The Goldendale Sentinel - Headlines & History since 1879

By Brandon Cline

Area parks narrowly avoid shutdown


The Washington state government narrowly avoided a shutdown on June 30, as lawmakers in Olympia rushed to pass the 2017-19 budget through the statehouse after Republican and Democratic negotiators finally came to an agreement after months of posturing.

The two-year, $43.7 billion operating budget—which increases spending by 13.5 percent compared to the 2015-17 budget—was signed into law by Gov. Jay Inslee on Friday night, less than an hour before the state government would have begun to shut down. The shutdown would have affected state parks in Klickitat County on the weekend before July 4, including the Goldendale Observatory, Maryhill State Park, and Brooks Memorial State Park.

The budget was also required to satisfy the 2012 state Supreme Court order known as the McCleary decision, which stated that the state government was violating its own constitution by under-funding public schools. The budget adds $7.3 billion over four years for public education funding, with $1.8 billion being spent in the 2017-19 budget.

“I am proud to sign a historic budget that fully funds our schools for the first time in more than 30 years,” said Inslee in a press release. “This budget, at long last, meets our constitutional obligations to fully fund basic education, and addresses the responsibilities we have under the McCleary decision to equitably fund our schools.”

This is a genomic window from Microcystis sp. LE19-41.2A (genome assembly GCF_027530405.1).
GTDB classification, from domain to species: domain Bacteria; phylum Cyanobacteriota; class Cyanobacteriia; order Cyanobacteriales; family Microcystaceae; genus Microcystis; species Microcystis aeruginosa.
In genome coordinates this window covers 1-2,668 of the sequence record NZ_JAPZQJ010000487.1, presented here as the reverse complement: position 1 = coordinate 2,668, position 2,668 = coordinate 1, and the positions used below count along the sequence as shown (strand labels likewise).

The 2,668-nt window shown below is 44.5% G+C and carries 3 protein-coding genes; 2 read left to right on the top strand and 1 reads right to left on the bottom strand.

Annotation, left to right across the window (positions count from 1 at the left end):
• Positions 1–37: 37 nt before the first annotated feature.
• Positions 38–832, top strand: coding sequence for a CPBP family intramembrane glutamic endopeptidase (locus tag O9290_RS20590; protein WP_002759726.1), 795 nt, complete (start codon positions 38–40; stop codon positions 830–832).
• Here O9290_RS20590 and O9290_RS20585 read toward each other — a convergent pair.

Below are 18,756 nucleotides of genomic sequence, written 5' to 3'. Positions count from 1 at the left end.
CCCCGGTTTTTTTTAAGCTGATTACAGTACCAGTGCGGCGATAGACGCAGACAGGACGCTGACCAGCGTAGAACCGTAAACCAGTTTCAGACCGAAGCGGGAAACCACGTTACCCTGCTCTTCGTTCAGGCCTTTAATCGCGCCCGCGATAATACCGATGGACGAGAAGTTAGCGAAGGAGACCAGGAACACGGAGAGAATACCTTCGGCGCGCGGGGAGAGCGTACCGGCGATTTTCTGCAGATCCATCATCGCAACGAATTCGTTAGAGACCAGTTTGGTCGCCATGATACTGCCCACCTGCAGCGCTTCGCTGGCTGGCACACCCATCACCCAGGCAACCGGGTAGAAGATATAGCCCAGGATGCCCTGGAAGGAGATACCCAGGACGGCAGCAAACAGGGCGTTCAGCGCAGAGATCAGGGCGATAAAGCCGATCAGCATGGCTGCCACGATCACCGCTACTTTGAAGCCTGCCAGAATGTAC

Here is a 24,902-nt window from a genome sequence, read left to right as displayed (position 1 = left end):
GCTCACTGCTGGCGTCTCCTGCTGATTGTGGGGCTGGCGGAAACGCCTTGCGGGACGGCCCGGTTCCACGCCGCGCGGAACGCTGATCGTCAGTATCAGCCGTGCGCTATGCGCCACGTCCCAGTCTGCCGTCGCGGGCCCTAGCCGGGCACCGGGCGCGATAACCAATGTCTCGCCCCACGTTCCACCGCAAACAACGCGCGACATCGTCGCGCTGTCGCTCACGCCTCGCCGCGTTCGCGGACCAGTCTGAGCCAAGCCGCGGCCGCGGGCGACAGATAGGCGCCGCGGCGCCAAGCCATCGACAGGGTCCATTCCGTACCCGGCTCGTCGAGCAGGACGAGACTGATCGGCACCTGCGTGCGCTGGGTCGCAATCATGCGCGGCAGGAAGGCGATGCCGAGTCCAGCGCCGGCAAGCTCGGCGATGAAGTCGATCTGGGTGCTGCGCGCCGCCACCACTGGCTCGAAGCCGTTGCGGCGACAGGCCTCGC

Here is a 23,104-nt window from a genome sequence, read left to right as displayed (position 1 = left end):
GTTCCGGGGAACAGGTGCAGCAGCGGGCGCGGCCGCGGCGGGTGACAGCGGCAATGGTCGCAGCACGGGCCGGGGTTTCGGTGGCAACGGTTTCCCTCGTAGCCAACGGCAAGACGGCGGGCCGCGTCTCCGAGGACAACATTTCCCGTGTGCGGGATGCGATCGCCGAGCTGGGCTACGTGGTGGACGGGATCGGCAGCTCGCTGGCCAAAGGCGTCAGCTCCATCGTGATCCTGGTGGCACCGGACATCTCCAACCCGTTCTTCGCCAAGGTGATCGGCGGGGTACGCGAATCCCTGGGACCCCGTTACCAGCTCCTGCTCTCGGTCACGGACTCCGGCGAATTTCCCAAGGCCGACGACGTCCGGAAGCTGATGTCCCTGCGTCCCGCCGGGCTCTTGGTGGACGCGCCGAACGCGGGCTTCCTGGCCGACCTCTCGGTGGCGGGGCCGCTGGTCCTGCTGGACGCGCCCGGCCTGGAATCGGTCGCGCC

The budget increases the amount of property taxes that the state collects from property owners, while decreasing the amount of taxes that school districts can levy on them. Overall, those living in communities with higher property values can expect to pay more in taxes, while those living in communities with lower property values can expect to pay less.

State Superintendent Chris Reykdal says the $7.3 billion in state funds would partially be offset by the loss of $3 billion in local levy funds.

“Adding this new funding is a solid start to building the education system our kids deserve and our economy needs,” said Reykdal in a press release. “The Legislature has now made the important turn to go beyond the bare minimums called for by the state Supreme Court—they are beginning the long work of transforming our schools with new resources that put kids and educators before partisan politics.”

14th Legislative District Reps. Gina McCabe and Norm Johnson both voted against the bill, which passed 70-23 in the House. State Sen. Curtis King voted for the bill, which passed 39-10 in the Senate.

The budget includes $618 million in raises for the state’s 95,000 employees. Most of those employees will receive a six percent raise through 2019, while some employees will receive raises substantial raises depending on their department and position.

$102 million will be spent to try and improve Washington’s mental health system, while $73 million will go towards increasing the number of college students who receive financial aid. Tuition at state colleges and universities is expected to rise about 2.2 percent.

A new paid leave program that would include 12 weeks of paid leave after the birth of a child or serious family illness also had bipartisan support by lawmakers in both chambers. McCabe and King voted for the program, while Johnson voted against it.

Washington becomes the fifth state in the country to adopt paid family leave, with Inslee calling it “the most forward-thinking paid family and medical leave law in the nation.”


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